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Shale Oil and Gas in China, Part 2

By Peter Staas on March 23, 2012

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In last week’s issue of The Energy Letter, we focused on the growing gap between China’s domestic supply of natural gas and rising demand among utilities, industrial users and residential customers in urban centers.

International oil companies have invested huge sums in large-scale projects to export natural gas produced in Australia’s coal-bed methane formations and offshore fields. However, foreign investment in developing China’s shale gas resources lagged for some time, primarily because of political restrictions and memories of subpar returns from previous ventures in the sector.

That being said, interest in China’s shale oil and gas fields has picked up over the past six months. In fact, the intervening week brought news of two new agreements between international oil companies and China-based operators.

Barred from developing unconventional resources in France, Total (Paris: FP, NYSE: TOT) reportedly has inked a pre-agreement with China Petroleum & Chemical Corp (Sinopec) to explore for shale gas in China. The Wall Street Journal reported that the proposed joint venture will be submitted to the Chinese government for approval. Details on where the companies will drill exploratory wells have yet to be released.

As we noted last week, Royal Dutch Shell (LSE: RDSA, NYSE: RDS A, RDS B) has been the most active Western operator in China’s unconventional plays. The London-based international oil company on March 20 announced that the firm had inked a production-sharing contract (PSC) with close partner China National Petroleum Corp (CNPC). The deal covers the 3,500-square kilometer (1,351-square mile) Fushun-Yongchuan Block and marks the first PSC between a Western oil company and a China-based operator.  

Royal Dutch Shell and CNPC first signed a joint evaluation agreement for this acreage in 2009; two years later, the international oil company spent USD400 million drilling 15 shale gas wells in China. Most of the between 20 and 25 shale wells that Royal Dutch Shell plans to sink in 2012 will be in the Fushun-Yongchuan block. The PSC suggests that CNPC expects output from this block to contribute significantly to management’s stated goal of achieving 1 billion cubic meters (35.3 billion cubic feet) of annual shale gas production by 2015.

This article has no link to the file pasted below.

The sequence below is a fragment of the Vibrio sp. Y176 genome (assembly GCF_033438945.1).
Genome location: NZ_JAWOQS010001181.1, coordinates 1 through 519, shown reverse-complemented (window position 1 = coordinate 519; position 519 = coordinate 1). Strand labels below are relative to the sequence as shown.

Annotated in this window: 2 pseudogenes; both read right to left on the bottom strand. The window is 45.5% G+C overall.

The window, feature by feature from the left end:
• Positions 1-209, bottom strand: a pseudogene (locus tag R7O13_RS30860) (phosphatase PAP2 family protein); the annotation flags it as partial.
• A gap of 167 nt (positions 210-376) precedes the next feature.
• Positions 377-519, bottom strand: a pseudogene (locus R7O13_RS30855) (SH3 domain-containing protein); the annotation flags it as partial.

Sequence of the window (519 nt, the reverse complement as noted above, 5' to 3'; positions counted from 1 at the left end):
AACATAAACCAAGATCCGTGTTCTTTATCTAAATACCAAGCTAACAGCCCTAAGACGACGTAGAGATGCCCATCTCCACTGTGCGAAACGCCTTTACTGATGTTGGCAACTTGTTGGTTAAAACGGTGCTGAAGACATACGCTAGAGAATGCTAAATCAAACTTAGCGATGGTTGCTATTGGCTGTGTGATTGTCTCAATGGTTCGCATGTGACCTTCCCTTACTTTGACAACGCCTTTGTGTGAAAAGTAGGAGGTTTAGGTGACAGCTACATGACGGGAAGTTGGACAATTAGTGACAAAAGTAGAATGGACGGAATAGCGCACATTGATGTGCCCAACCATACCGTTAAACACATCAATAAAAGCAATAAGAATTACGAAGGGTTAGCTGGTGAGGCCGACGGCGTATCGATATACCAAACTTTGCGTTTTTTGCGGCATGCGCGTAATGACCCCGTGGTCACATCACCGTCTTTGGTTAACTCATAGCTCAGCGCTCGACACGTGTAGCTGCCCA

These deals came shortly after the National Development Reform Commission (NDRC) on March 13 issued its long-awaited National Shale Gas Development Plan for 2011-15. The document calls for a preliminary, two-year survey of China’s shale formations, with the goal of identifying between 50 and 80 blocks for exploration. This process will involve drilling roughly 200 wells to map the distribution of these resources and determine which areas are prospective for development. A related study will focus on the resource potential of 12 specific basins.

The NDRC’s shale gas plan also outlined some ambitious appraisal and production goals, including the identification of 600 billion cubic meters (about 21 trillion cubic feet) of shale gas resources. According to the plan, China aims to produce 6.5 billion cubic meters (229 billion cubic feet) of shale gas by 2015 and between 60 and 100 billion cubic meters (2.1 and 3.5 trillion cubic feet) by 2020.

Whether the China will be able to achieve the production goals laid out by the NDRC hinges in part on several geological and political challenges.

On the Rocks

To have a chance of meeting the NDRC’s near-term goal for annual output, producers will likely focus on Weiyuan, Yuanba and other already discovered gas fields in the Sichuan Basin. As China’s earliest conventional gas-producing region, the Sichuan Basin boasts a robust pipeline network and ready access to oil-field services. The cities of Chongqing and Chengdu and nearby industrial centers, which have grown significantly since the NDRC launched its “Go West” initiative, will ensure that there’s ample demand for this additional production.

The Sichuan Basin contains two shale gas formations: Longmaxi, which averages 560 feet in thickness and is located between 7,800 and 13,500 feet deep in areas most prospective for development; and Qiongzhusi, which averages about 120 feet in thickness and is located at a mean depth of almost 9,200 feet.